Several gestures taken to help a depressed person recover, actually cause setbacks. As told from the vantage point of one survivor.
Once I was diagnosed with severe depression, and put on meds, the next steps were unclear.
What do I do now? I had no clue. My family knew little about mental illness. We decided we would have to learn with our only goal being hopefully to see me healthy. Some things we did helped wonderfully, other steps caused setbacks. Let’s look at the latter.
A simple comment in the context of my being so ill was powerful. As a lawyer, I know the use of certain words is essential and words chosen carry specific meanings. With my depression, words carried powerful and unexpected consequences.
A perfect example is the word “have.” My family were exceptionally supportive and understanding, encouraging me every day to take steps to recover. Without them, I would not be here writing this.
One attempt at “encouraging “ me did not work at all, though it was full of the best of intentions.
I was told, “Keith, tomorrow you have to get out of the house and go for a walk.” The word “have” added such pressure on me, I couldn’t handle it. I felt like I had no choice but to get out, yet I couldn’t decide for myself. Expectations were on me to get out. Internal mental pressure built. If I didn’t get out, I’d have failed. Depression carries with it a sense of failure as a human being anyhow. Adding more failure was an easy thought process for me.
I didn’t sleep that night, worrying about having to get out. Could I do it? Could I go for a walk? Would it help? Numerous questions and thoughts raced through my mind. Not much logic either.
In the mornings I had been scared to open my eyes on occasion; I didn’t want to face the day. Now I had this pressure, this expectation to get out. All because of the use of the word “have.”
This time was so strange for me and my family. I was used to taking on major files at the office and doing the work without a worry and with such confidence. Now, I couldn’t think about going for walk? It took time to rationalize, which also involved appreciating there is no logic involved to getting out of a depressive state.
So we no longer use “have” even now.
Don’t Change the Plan
Getting out of the house was difficult. Once I had a plan of my own, I could keep the confidence to make it happen. Most of the time.
I wanted new eyeglasses and sneakers. Items no one else could get for me. I had to be the one who chose them. The mere fact I wanted to get something for myself was a huge step in beginning to feel good. Treating myself well was rare.
I put together a plan that I had to think through. Where to go? When? Seems simple, but at the time, it wasn’t. Great willpower was needed to make this plan. To go on a shopping spree for myself was huge! I even added a stop to the local book shop.
Glasses first, then sneakers, ending at the book shop. Three stores!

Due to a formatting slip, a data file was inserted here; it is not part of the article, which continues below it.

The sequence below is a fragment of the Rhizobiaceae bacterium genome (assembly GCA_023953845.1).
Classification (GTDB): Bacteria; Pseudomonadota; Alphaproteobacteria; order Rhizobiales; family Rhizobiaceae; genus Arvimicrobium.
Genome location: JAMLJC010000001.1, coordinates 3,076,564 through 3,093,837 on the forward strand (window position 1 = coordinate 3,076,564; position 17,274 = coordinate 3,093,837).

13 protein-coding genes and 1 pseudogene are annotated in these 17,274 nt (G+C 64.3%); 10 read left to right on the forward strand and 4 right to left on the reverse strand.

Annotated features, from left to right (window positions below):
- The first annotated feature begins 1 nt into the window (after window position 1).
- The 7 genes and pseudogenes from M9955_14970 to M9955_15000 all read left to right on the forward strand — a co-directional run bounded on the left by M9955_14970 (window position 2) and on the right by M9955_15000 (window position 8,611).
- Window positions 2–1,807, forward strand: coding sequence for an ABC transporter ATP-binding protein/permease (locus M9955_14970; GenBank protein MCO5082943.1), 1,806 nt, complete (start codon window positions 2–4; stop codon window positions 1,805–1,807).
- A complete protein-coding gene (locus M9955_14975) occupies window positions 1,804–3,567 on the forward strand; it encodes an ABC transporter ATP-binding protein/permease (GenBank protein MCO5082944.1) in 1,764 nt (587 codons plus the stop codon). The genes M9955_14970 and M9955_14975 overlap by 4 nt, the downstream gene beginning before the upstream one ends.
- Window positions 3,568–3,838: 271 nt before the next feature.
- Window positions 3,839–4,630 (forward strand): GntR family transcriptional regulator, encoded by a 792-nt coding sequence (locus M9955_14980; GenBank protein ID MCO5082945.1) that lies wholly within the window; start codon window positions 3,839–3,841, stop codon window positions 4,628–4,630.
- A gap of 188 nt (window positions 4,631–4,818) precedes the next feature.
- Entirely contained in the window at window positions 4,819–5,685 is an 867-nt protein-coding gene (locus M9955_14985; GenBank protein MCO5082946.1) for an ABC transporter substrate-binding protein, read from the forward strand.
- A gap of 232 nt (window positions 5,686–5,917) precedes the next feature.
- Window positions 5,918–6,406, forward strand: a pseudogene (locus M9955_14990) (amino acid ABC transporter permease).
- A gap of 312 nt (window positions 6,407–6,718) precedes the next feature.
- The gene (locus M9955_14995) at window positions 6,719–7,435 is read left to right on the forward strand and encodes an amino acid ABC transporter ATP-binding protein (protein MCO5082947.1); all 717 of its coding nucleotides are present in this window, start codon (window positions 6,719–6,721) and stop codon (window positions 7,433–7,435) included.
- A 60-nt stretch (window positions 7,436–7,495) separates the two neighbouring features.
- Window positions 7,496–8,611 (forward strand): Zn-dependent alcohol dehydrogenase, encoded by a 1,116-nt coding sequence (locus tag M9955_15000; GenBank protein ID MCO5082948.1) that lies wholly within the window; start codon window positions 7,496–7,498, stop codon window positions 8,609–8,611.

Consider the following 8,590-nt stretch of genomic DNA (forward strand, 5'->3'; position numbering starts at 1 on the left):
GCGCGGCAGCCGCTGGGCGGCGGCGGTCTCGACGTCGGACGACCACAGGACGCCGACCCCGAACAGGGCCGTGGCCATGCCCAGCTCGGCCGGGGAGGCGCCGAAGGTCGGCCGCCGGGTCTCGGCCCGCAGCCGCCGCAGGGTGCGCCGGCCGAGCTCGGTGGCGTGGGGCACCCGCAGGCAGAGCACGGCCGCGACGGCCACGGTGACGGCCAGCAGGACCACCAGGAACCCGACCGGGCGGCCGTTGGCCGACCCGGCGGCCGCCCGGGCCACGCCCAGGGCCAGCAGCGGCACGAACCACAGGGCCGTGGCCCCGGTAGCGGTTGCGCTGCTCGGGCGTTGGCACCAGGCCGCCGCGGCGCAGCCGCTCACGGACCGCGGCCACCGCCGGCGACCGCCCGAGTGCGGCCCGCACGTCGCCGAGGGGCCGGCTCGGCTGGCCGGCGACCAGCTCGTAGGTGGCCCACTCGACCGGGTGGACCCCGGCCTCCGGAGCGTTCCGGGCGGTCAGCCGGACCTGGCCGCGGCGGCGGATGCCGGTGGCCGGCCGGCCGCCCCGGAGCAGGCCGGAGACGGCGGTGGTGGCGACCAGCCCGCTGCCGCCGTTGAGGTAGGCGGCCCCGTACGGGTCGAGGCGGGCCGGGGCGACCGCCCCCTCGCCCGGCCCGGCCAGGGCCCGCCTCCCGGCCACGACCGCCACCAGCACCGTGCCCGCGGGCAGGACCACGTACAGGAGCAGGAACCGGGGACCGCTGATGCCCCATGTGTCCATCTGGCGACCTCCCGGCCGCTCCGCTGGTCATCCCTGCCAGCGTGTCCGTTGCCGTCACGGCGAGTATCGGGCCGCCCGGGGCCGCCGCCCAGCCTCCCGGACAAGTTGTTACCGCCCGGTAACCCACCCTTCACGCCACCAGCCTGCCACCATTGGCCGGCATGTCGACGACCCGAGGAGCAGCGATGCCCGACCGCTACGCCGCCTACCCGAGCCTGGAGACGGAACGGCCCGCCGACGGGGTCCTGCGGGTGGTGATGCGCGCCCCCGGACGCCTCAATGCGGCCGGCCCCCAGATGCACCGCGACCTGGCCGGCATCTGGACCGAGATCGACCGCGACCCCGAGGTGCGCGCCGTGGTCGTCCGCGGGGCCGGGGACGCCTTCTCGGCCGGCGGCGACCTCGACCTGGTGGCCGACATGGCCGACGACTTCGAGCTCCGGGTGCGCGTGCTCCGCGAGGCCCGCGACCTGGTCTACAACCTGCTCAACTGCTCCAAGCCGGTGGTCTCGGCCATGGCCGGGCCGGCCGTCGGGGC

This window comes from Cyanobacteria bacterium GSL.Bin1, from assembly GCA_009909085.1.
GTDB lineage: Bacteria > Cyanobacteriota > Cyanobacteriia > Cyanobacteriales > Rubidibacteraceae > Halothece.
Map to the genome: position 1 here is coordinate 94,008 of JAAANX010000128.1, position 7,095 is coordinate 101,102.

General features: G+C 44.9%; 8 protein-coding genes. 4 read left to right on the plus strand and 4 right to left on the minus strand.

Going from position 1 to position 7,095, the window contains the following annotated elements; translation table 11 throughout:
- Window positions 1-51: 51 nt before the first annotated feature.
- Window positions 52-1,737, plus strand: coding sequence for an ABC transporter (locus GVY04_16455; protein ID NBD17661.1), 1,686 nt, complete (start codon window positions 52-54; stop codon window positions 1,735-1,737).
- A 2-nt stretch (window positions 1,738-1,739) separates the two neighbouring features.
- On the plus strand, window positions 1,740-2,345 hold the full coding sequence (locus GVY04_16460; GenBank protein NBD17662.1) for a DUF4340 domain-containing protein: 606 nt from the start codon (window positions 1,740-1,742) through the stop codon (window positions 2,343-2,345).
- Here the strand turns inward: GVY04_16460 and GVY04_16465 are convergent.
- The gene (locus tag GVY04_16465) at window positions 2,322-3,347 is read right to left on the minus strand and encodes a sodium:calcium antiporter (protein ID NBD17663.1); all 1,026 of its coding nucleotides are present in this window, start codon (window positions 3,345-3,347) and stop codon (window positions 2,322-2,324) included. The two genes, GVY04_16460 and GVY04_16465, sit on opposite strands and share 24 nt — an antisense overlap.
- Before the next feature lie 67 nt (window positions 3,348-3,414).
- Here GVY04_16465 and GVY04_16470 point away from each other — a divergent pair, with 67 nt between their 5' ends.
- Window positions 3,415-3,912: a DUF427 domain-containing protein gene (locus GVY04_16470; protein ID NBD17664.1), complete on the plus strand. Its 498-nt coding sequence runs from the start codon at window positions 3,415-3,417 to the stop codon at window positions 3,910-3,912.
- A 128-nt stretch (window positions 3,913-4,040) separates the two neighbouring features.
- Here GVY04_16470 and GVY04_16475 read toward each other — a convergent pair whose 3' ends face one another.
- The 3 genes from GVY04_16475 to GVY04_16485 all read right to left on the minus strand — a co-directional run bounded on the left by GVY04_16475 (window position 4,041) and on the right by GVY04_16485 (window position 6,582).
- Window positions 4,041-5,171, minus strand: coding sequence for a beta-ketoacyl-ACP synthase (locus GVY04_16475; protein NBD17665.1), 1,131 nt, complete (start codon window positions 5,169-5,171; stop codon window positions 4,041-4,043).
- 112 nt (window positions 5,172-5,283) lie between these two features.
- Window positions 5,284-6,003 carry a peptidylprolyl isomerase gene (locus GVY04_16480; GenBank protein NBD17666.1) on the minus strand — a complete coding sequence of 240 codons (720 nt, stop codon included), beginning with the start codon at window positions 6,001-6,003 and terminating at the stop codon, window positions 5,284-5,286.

When I did leave the house, it was rarely alone. My family were so protective of me, it made me feel safe as it made them feel better.
We left the house—wow! But it was then suggested we look for the sneakers first, for a good valid reason. I didn’t have the confidence to disagree, or to defend my plan. When we arrived at the store for sneakers, I got more unsettled because it was not my plan and I got more rattled as I looked for sneakers, but finally found a pair and bought them just to get out of the store.
Glasses were next. I got more anxious and wound up buying the ugliest pair. My judgement in even choosing glasses wasn’t sharp.
My looming anxiety and poor choices had been caused by the change in my plan. The sneakers didn’t fit. The glasses, I never wore. I did get a book though.
My plan allowed me to set out in my mind what I would do, how I would do it, where I would park; I had it all mapped out. Then the change threw it all off. I wasn’t able to process the change quickly enough to be comfortable with a new plan.
So stick to your plan.
My mother would go for groceries and do errands for me. I would be in my bedroom, wanting to go out, but unable to do so.
She would on occasion, meet someone who knew me and they would discuss how and what I was doing. She would make it clear that I wasn’t well, that I rarely left the house anymore. So the discussion would end usually with the other person telling my Mom, “Tell Keith to call me for lunch one day.”
I couldn’t leave my bedroom. Yet, it was left to me to reach out to connect? With no self-confidence and no self-esteem, I could not do that. I could not pick up the phone or send an email. Such actions were beyond my abilities at that time. Depression covers off any and all means to keep in contact with those in your world.
I had only two friends who made contact. Both said they weren’t sure what to do, but they wanted to help and truly desired to see me recovered and healthy. We learned together the best way to map out our dates. They would call and take me for a drive around the city and I was excited to go, yet I still felt safe and accepted. Because they had me covered.
One took me for lunch, the first time I’d had lunch at a restaurant in years. Now that was worth celebrating!
And maybe the most important to-do: if you are suffering from depression, remember, the healthy must help the ill. In short: don’t be afraid to let people assist you. A lot of the time they want to, but don’t know how. Allowing people to help you makes them feel useful, which gives you purpose during such a trying time.
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